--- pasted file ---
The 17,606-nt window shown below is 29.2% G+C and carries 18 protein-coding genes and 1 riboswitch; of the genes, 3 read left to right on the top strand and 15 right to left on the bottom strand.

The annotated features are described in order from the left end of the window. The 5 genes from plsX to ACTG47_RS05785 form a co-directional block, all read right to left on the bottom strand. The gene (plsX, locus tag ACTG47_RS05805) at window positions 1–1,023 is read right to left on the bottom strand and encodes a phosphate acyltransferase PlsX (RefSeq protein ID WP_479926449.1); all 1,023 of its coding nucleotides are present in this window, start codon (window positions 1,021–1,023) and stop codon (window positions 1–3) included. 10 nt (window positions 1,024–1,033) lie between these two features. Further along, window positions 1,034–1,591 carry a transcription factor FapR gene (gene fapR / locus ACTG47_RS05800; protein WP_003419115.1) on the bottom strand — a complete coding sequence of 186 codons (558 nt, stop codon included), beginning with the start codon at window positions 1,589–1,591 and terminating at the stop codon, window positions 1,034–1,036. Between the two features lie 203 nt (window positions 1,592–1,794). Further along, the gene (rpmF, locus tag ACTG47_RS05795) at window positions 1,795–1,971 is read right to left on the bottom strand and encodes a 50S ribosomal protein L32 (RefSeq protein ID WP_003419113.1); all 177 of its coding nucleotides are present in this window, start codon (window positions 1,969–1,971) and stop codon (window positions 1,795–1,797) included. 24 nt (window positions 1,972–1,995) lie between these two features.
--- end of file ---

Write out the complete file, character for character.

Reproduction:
The 17,606-nt window shown below is 29.2% G+C and carries 18 protein-coding genes and 1 riboswitch; of the genes, 3 read left to right on the top strand and 15 right to left on the bottom strand.

The annotated features are described in order from the left end of the window. The 5 genes from plsX to ACTG47_RS05785 form a co-directional block, all read right to left on the bottom strand. The gene (plsX, locus tag ACTG47_RS05805) at window positions 1–1,023 is read right to left on the bottom strand and encodes a phosphate acyltransferase PlsX (RefSeq protein ID WP_479926449.1); all 1,023 of its coding nucleotides are present in this window, start codon (window positions 1,021–1,023) and stop codon (window positions 1–3) included. 10 nt (window positions 1,024–1,033) lie between these two features. Further along, window positions 1,034–1,591 carry a transcription factor FapR gene (gene fapR / locus ACTG47_RS05800; protein WP_003419115.1) on the bottom strand — a complete coding sequence of 186 codons (558 nt, stop codon included), beginning with the start codon at window positions 1,589–1,591 and terminating at the stop codon, window positions 1,034–1,036. Between the two features lie 203 nt (window positions 1,592–1,794). Further along, the gene (rpmF, locus tag ACTG47_RS05795) at window positions 1,795–1,971 is read right to left on the bottom strand and encodes a 50S ribosomal protein L32 (RefSeq protein ID WP_003419113.1); all 177 of its coding nucleotides are present in this window, start codon (window positions 1,969–1,971) and stop codon (window positions 1,795–1,797) included. 24 nt (window positions 1,972–1,995) lie between these two features.